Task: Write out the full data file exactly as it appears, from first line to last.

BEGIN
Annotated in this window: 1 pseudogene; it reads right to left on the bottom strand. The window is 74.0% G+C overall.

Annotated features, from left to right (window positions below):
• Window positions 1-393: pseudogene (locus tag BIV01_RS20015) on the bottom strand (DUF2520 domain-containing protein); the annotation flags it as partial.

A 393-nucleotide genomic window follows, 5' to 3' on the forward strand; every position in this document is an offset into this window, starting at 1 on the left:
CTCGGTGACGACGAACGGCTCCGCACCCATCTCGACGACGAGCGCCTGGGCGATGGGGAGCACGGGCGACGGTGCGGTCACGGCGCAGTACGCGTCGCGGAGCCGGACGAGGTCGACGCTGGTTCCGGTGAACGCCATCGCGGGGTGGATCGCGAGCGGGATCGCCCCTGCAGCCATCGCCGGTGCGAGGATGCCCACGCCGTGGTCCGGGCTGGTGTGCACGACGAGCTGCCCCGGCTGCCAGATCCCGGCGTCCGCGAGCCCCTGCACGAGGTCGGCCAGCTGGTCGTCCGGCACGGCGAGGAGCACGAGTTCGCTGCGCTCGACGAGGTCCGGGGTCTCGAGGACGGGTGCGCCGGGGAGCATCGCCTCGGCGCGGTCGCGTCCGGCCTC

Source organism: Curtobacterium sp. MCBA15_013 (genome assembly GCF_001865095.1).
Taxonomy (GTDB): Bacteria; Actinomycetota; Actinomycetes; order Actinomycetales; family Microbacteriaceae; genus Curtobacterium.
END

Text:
Annotated in this window: 1 pseudogene; it reads right to left on the bottom strand. The window is 74.0% G+C overall.

Annotated features, from left to right (window positions below):
• Window positions 1-393: pseudogene (locus tag BIV01_RS20015) on the bottom strand (DUF2520 domain-containing protein); the annotation flags it as partial.

A 393-nucleotide genomic window follows, 5' to 3' on the forward strand; every position in this document is an offset into this window, starting at 1 on the left:
CTCGGTGACGACGAACGGCTCCGCACCCATCTCGACGACGAGCGCCTGGGCGATGGGGAGCACGGGCGACGGTGCGGTCACGGCGCAGTACGCGTCGCGGAGCCGGACGAGGTCGACGCTGGTTCCGGTGAACGCCATCGCGGGGTGGATCGCGAGCGGGATCGCCCCTGCAGCCATCGCCGGTGCGAGGATGCCCACGCCGTGGTCCGGGCTGGTGTGCACGACGAGCTGCCCCGGCTGCCAGATCCCGGCGTCCGCGAGCCCCTGCACGAGGTCGGCCAGCTGGTCGTCCGGCACGGCGAGGAGCACGAGTTCGCTGCGCTCGACGAGGTCCGGGGTCTCGAGGACGGGTGCGCCGGGGAGCATCGCCTCGGCGCGGTCGCGTCCGGCCTC

Source organism: Curtobacterium sp. MCBA15_013 (genome assembly GCF_001865095.1).
Taxonomy (GTDB): Bacteria; Actinomycetota; Actinomycetes; order Actinomycetales; family Microbacteriaceae; genus Curtobacterium.